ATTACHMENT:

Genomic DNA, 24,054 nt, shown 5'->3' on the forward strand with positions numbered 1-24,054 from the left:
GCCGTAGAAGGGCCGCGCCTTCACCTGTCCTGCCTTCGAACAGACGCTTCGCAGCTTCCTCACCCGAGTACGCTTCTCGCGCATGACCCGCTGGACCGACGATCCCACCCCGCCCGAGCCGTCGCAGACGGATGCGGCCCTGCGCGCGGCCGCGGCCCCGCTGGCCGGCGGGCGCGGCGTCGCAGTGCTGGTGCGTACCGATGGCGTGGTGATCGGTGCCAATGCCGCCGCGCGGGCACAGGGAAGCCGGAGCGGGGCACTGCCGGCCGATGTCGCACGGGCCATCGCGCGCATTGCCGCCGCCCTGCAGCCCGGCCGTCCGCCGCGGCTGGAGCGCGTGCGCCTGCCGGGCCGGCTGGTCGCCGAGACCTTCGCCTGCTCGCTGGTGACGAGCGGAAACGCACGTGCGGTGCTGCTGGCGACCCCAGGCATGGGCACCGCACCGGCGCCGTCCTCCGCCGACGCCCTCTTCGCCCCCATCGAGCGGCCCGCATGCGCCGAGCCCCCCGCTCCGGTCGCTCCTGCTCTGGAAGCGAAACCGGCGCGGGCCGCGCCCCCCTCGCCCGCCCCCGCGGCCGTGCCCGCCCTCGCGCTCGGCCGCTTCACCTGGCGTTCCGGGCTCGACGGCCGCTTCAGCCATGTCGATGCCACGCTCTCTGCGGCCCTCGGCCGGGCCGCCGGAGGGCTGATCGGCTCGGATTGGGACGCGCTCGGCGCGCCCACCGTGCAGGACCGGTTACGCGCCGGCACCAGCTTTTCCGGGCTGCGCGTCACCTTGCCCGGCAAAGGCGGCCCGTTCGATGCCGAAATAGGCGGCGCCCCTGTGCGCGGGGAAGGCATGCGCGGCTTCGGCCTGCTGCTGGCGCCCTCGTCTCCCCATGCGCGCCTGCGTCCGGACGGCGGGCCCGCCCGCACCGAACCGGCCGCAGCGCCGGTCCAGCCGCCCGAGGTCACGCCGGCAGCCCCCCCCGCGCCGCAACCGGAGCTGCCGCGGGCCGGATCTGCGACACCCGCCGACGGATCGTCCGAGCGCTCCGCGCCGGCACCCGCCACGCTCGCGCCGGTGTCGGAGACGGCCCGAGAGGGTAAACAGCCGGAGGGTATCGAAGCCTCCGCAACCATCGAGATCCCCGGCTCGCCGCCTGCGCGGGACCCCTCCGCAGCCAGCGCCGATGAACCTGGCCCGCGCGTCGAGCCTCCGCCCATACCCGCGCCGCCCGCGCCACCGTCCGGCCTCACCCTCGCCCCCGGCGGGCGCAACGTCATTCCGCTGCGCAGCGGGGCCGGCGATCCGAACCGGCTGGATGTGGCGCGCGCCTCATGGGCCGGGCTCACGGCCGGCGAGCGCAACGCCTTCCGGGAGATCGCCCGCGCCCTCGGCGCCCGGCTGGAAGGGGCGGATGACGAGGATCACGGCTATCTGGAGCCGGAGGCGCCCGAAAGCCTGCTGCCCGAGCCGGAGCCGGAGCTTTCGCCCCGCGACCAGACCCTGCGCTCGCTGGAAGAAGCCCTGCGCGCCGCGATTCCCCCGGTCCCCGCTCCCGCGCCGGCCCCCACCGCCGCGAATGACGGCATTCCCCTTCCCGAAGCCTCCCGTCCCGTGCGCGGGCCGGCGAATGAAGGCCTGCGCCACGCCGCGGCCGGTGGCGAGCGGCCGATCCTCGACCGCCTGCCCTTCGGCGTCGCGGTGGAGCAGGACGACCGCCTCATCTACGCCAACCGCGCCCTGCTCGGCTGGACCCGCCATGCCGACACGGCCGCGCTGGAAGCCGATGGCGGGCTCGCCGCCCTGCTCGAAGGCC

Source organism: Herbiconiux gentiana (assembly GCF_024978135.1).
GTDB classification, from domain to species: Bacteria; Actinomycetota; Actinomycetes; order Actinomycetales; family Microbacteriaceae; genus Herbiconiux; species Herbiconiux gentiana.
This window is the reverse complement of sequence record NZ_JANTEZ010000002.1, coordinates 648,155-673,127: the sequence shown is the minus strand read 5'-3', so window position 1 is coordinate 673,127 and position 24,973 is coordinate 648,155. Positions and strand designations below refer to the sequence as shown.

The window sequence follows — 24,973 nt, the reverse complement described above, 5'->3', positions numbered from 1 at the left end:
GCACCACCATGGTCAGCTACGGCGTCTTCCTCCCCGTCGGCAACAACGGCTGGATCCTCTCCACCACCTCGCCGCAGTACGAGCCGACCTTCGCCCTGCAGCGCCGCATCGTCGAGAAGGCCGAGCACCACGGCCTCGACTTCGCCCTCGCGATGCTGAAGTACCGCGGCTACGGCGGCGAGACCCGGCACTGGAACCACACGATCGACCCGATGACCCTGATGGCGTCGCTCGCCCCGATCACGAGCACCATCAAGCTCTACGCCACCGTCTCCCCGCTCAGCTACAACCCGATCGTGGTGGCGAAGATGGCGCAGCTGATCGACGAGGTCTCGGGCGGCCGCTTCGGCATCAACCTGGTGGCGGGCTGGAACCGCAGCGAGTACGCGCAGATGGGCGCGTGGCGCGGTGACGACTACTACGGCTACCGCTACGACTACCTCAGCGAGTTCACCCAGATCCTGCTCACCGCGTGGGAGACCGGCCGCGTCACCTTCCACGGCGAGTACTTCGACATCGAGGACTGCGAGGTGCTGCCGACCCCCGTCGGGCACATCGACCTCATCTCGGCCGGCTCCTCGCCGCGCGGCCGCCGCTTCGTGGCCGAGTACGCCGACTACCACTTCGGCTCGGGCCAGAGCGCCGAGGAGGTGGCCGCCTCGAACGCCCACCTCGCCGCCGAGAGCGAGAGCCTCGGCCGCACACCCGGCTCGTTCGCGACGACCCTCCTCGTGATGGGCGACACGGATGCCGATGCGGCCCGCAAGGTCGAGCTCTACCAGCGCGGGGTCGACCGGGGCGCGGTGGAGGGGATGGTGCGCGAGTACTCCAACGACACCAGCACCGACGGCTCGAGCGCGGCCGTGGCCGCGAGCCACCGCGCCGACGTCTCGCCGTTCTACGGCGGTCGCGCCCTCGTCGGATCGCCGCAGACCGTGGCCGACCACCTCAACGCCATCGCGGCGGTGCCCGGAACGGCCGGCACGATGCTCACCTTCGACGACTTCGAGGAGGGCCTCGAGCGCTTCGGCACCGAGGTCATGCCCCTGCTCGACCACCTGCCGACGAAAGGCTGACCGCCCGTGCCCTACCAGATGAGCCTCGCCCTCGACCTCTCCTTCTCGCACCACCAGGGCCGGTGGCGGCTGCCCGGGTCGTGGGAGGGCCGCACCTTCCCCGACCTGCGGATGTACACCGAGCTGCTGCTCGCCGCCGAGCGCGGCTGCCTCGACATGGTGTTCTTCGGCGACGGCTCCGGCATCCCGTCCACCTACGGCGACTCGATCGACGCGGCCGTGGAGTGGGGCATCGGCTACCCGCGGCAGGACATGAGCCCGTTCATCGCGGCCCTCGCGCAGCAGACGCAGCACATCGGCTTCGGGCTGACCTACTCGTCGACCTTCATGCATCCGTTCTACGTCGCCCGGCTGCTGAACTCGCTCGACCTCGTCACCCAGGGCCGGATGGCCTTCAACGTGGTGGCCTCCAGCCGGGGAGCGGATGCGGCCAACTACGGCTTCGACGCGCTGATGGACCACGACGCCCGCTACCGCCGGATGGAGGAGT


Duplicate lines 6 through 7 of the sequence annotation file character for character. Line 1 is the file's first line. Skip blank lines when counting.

The window sequence follows — 24,973 nt, the reverse complement described above, 5'->3', positions numbered from 1 at the left end:
GCACCACCATGGTCAGCTACGGCGTCTTCCTCCCCGTCGGCAACAACGGCTGGATCCTCTCCACCACCTCGCCGCAGTACGAGCCGACCTTCGCCCTGCAGCGCCGCATCGTCGAGAAGGCCGAGCACCACGGCCTCGACTTCGCCCTCGCGATGCTGAAGTACCGCGGCTACGGCGGCGAGACCCGGCACTGGAACCACACGATCGACCCGATGACCCTGATGGCGTCGCTCGCCCCGATCACGAGCACCATCAAGCTCTACGCCACCGTCTCCCCGCTCAGCTACAACCCGATCGTGGTGGCGAAGATGGCGCAGCTGATCGACGAGGTCTCGGGCGGCCGCTTCGGCATCAACCTGGTGGCGGGCTGGAACCGCAGCGAGTACGCGCAGATGGGCGCGTGGCGCGGTGACGACTACTACGGCTACCGCTACGACTACCTCAGCGAGTTCACCCAGATCCTGCTCACCGCGTGGGAGACCGGCCGCGTCACCTTCCACGGCGAGTACTTCGACATCGAGGACTGCGAGGTGCTGCCGACCCCCGTCGGGCACATCGACCTCATCTCGGCCGGCTCCTCGCCGCGCGGCCGCCGCTTCGTGGCCGAGTACGCCGACTACCACTTCGGCTCGGGCCAGAGCGCCGAGGAGGTGGCCGCCTCGAACGCCCACCTCGCCGCCGAGAGCGAGAGCCTCGGCCGCACACCCGGCTCGTTCGCGACGACCCTCCTCGTGATGGGCGACACGGATGCCGATGCGGCCCGCAAGGTCGAGCTCTACCAGCGCGGGGTCGACCGGGGCGCGGTGGAGGGGATGGTGCGCGAGTACTCCAACGACACCAGCACCGACGGCTCGAGCGCGGCCGTGGCCGCGAGCCACCGCGCCGACGTCTCGCCGTTCTACGGCGGTCGCGCCCTCGTCGGATCGCCGCAGACCGTGGCCGACCACCTCAACGCCATCGCGGCGGTGCCCGGAACGGCCGGCACGATGCTCACCTTCGACGACTTCGAGGAGGGCCTCGAGCGCTTCGGCACCGAGGTCATGCCCCTGCTCGACCACCTGCCGACGAAAGGCTGACCGCCCGTGCCCTACCAGATGAGCCTCGCCCTCGACCTCTCCTTCTCGCACCACCAGGGCCGGTGGCGGCTGCCCGGGTCGTGGGAGGGCCGCACCTTCCCCGACCTGCGGATGTACACCGAGCTGCTGCTCGCCGCCGAGCGCGGCTGCCTCGACATGGTGTTCTTCGGCGACGGCTCCGGCATCCCGTCCACCTACGGCGACTCGATCGACGCGGCCGTGGAGTGGGGCATCGGCTACCCGCGGCAGGACATGAGCCCGTTCATCGCGGCCCTCGCGCAGCAGACGCAGCACATCGGCTTCGGGCTGACCTACTCGTCGACCTTCATGCATCCGTTCTACGTCGCCCGGCTGCTGAACTCGCTCGACCTCGTCACCCAGGGCCGGATGGCCTTCAACGTGGTGGCCTCCAGCCGGGGAGCGGATGCGGCCAACTACGGCTTCGACGCGCTGATGGACCACGACGCCCGCTACCGCCGGATGGAGGAGT